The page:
Living in Le Havre just after the war, for those who did it, and apart from being a time of hardship and everyday difficulties, meant living next to an unending building site and with the constant rhythmic noise of foundation posts being beaten into the ground, providing foundations for the “maisons”, houses also then called “buildings”.
The urban landscape shows large straight roads cutting across large mounds of bricks where construction machines are moving.
An immense building site
For more than ten years, the war victims of Le Havre only see their town as an immense building site, while they worry about getting the bare minimum to survive: moving into temporary sheds, acquiring emergency furniture, given or sold for a symbolic low sum, getting or procuring small utility equipment (now antiques so hard to find).
During the summer of 1949, even before the first person moves into a new flat, the population of Le Havre can visit a show-flat, near Town Hall Square. “We would need 10 000 of those” says a homeless man in the local press, thereby alluding to the great precariousness most of them are undergoing, used as they are to temporary housing, sometimes obliged to exile themselves.
“Practically nothing was left of the old districts of the city, around the port, which were the most populated. Only saving Notre-Dame could be considered. There were a hundred and fifty hectares where to build a new city! Until then, no urban planner could have imagined an architectural project of such scope”.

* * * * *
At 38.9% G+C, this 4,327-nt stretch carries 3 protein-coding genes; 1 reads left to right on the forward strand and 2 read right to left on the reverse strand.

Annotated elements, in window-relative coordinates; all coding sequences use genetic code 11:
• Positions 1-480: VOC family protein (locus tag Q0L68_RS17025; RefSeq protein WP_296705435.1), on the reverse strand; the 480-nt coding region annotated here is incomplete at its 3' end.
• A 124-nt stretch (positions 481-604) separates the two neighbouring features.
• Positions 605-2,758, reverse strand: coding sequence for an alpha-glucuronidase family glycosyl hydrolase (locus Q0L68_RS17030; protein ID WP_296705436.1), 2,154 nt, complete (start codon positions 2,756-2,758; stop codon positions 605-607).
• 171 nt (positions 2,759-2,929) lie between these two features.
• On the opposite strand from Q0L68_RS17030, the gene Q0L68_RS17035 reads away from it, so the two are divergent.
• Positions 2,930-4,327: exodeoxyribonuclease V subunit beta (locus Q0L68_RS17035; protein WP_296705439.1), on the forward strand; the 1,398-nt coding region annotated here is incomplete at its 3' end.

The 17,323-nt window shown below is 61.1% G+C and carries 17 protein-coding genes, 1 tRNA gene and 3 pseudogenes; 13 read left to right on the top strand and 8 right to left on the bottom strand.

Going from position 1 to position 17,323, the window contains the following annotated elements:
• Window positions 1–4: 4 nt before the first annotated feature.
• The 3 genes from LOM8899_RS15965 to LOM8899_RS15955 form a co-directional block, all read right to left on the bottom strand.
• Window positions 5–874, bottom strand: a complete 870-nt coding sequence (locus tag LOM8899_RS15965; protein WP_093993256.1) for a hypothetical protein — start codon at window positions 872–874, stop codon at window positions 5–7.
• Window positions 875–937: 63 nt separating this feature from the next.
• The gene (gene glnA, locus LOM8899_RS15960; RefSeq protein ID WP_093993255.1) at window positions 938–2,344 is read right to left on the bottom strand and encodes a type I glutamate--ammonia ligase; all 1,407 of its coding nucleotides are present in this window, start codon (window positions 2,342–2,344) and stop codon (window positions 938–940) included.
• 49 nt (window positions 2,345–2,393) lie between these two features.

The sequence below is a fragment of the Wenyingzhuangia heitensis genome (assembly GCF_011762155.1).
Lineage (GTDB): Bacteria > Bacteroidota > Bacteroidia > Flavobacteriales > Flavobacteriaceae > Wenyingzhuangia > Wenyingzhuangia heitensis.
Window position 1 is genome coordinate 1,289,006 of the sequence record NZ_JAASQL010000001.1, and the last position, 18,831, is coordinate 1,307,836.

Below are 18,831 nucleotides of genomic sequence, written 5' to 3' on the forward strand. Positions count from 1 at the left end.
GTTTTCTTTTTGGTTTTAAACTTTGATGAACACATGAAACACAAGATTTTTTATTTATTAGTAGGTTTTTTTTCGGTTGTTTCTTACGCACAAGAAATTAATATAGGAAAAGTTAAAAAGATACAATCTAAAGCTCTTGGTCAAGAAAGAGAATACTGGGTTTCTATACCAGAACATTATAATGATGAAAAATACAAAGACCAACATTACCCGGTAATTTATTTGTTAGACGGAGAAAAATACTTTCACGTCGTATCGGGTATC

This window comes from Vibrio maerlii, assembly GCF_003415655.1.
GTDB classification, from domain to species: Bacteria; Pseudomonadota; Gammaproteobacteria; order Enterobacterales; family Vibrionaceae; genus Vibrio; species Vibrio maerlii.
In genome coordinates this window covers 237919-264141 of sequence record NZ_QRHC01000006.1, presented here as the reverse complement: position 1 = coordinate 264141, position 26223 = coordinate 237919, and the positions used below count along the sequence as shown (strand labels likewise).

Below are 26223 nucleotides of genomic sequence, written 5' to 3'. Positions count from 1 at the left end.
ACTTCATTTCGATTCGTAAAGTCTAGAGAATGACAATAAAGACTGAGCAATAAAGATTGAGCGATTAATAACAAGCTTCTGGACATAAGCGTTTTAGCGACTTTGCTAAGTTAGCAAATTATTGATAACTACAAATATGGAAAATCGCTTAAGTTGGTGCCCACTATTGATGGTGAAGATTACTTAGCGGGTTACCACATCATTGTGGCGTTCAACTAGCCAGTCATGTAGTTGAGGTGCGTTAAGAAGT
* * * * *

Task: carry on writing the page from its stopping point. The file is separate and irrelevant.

Published in 1963, this remark of Jacques Tournant’s is a reference to the enormous building site that was Le Havre, the direct result of multiple bombings which took place regularly, as early as 1940 until the final destructions of 5th and 6th September 1944.
Accommodation for the war victims
Settling in the wooden sheds is a new step for people who fled their lodgings for fear of bombings and wish for a better everyday life: first exiles, then refugees, these people are now considered “homeless” as far as the authorities in charge of organizing the reconstruction are concerned.
From 1947 on, town councils requisition land - outside city centres so as not to impede reconstruction projects – in order to provide many homeless with a roof over their heads.
Prefabricated sheds of French design – tested after WWI – of American or even Austrian make are then set up to form temporary housing schemes. These, installed side by side with the rubble of the old city, get quickly organized.